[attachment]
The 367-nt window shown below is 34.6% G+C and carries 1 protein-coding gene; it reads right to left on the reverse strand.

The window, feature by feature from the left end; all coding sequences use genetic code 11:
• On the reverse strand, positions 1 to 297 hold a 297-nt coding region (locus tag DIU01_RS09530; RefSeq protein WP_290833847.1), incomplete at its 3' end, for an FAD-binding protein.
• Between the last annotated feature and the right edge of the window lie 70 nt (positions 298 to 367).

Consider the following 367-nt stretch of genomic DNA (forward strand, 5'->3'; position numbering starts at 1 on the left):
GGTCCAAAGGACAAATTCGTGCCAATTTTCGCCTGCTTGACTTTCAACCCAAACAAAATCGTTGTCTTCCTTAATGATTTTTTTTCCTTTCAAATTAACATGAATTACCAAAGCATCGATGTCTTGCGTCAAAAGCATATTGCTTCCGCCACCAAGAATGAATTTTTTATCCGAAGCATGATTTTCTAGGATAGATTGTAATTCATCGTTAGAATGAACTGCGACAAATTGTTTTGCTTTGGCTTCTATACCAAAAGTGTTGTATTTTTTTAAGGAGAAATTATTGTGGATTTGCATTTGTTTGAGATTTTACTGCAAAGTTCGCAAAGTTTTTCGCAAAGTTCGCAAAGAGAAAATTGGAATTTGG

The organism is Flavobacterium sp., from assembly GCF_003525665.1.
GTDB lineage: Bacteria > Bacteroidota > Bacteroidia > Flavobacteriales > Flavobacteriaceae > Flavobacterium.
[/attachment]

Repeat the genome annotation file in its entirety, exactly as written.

The 367-nt window shown below is 34.6% G+C and carries 1 protein-coding gene; it reads right to left on the reverse strand.

The window, feature by feature from the left end; all coding sequences use genetic code 11:
• On the reverse strand, positions 1 to 297 hold a 297-nt coding region (locus tag DIU01_RS09530; RefSeq protein WP_290833847.1), incomplete at its 3' end, for an FAD-binding protein.
• Between the last annotated feature and the right edge of the window lie 70 nt (positions 298 to 367).

Consider the following 367-nt stretch of genomic DNA (forward strand, 5'->3'; position numbering starts at 1 on the left):
GGTCCAAAGGACAAATTCGTGCCAATTTTCGCCTGCTTGACTTTCAACCCAAACAAAATCGTTGTCTTCCTTAATGATTTTTTTTCCTTTCAAATTAACATGAATTACCAAAGCATCGATGTCTTGCGTCAAAAGCATATTGCTTCCGCCACCAAGAATGAATTTTTTATCCGAAGCATGATTTTCTAGGATAGATTGTAATTCATCGTTAGAATGAACTGCGACAAATTGTTTTGCTTTGGCTTCTATACCAAAAGTGTTGTATTTTTTTAAGGAGAAATTATTGTGGATTTGCATTTGTTTGAGATTTTACTGCAAAGTTCGCAAAGTTTTTCGCAAAGTTCGCAAAGAGAAAATTGGAATTTGG

The organism is Flavobacterium sp., from assembly GCF_003525665.1.
GTDB lineage: Bacteria > Bacteroidota > Bacteroidia > Flavobacteriales > Flavobacteriaceae > Flavobacterium.